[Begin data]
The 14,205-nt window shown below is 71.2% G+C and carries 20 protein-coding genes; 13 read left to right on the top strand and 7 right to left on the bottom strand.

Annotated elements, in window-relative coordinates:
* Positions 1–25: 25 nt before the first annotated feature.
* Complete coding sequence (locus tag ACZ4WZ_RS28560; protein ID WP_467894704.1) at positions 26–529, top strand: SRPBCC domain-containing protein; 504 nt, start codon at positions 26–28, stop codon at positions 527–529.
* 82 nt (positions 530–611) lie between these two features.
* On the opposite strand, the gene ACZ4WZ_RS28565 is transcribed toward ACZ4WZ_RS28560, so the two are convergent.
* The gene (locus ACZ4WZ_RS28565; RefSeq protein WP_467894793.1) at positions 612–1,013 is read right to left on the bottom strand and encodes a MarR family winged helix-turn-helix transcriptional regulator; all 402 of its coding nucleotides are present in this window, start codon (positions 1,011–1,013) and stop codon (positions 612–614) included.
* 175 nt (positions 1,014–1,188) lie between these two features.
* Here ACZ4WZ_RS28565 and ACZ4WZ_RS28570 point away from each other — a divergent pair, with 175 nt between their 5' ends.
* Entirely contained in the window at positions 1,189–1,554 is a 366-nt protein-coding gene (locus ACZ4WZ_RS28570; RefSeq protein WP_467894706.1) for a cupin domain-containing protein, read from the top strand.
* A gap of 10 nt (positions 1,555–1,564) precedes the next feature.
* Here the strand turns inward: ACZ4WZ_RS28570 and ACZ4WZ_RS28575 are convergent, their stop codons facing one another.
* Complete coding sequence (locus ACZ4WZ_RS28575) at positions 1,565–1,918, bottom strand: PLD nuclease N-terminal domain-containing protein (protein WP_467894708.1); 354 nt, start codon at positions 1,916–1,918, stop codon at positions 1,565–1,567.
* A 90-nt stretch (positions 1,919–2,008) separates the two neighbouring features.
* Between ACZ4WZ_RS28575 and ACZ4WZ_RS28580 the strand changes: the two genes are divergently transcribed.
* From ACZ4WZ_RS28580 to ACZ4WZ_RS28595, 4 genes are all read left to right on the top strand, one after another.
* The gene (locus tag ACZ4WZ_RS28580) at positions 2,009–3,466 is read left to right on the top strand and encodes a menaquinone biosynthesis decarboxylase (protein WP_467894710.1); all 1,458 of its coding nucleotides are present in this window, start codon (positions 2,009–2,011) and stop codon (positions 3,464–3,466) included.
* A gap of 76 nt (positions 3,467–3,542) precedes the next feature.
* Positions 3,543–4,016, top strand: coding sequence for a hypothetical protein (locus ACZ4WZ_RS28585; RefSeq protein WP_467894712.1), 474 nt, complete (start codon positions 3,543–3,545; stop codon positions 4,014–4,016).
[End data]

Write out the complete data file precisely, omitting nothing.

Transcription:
The 14,205-nt window shown below is 71.2% G+C and carries 20 protein-coding genes; 13 read left to right on the top strand and 7 right to left on the bottom strand.

Annotated elements, in window-relative coordinates:
* Positions 1–25: 25 nt before the first annotated feature.
* Complete coding sequence (locus tag ACZ4WZ_RS28560; protein ID WP_467894704.1) at positions 26–529, top strand: SRPBCC domain-containing protein; 504 nt, start codon at positions 26–28, stop codon at positions 527–529.
* 82 nt (positions 530–611) lie between these two features.
* On the opposite strand, the gene ACZ4WZ_RS28565 is transcribed toward ACZ4WZ_RS28560, so the two are convergent.
* The gene (locus ACZ4WZ_RS28565; RefSeq protein WP_467894793.1) at positions 612–1,013 is read right to left on the bottom strand and encodes a MarR family winged helix-turn-helix transcriptional regulator; all 402 of its coding nucleotides are present in this window, start codon (positions 1,011–1,013) and stop codon (positions 612–614) included.
* 175 nt (positions 1,014–1,188) lie between these two features.
* Here ACZ4WZ_RS28565 and ACZ4WZ_RS28570 point away from each other — a divergent pair, with 175 nt between their 5' ends.
* Entirely contained in the window at positions 1,189–1,554 is a 366-nt protein-coding gene (locus ACZ4WZ_RS28570; RefSeq protein WP_467894706.1) for a cupin domain-containing protein, read from the top strand.
* A gap of 10 nt (positions 1,555–1,564) precedes the next feature.
* Here the strand turns inward: ACZ4WZ_RS28570 and ACZ4WZ_RS28575 are convergent, their stop codons facing one another.
* Complete coding sequence (locus ACZ4WZ_RS28575) at positions 1,565–1,918, bottom strand: PLD nuclease N-terminal domain-containing protein (protein WP_467894708.1); 354 nt, start codon at positions 1,916–1,918, stop codon at positions 1,565–1,567.
* A 90-nt stretch (positions 1,919–2,008) separates the two neighbouring features.
* Between ACZ4WZ_RS28575 and ACZ4WZ_RS28580 the strand changes: the two genes are divergently transcribed.
* From ACZ4WZ_RS28580 to ACZ4WZ_RS28595, 4 genes are all read left to right on the top strand, one after another.
* The gene (locus tag ACZ4WZ_RS28580) at positions 2,009–3,466 is read left to right on the top strand and encodes a menaquinone biosynthesis decarboxylase (protein WP_467894710.1); all 1,458 of its coding nucleotides are present in this window, start codon (positions 2,009–2,011) and stop codon (positions 3,464–3,466) included.
* A gap of 76 nt (positions 3,467–3,542) precedes the next feature.
* Positions 3,543–4,016, top strand: coding sequence for a hypothetical protein (locus ACZ4WZ_RS28585; RefSeq protein WP_467894712.1), 474 nt, complete (start codon positions 3,543–3,545; stop codon positions 4,014–4,016).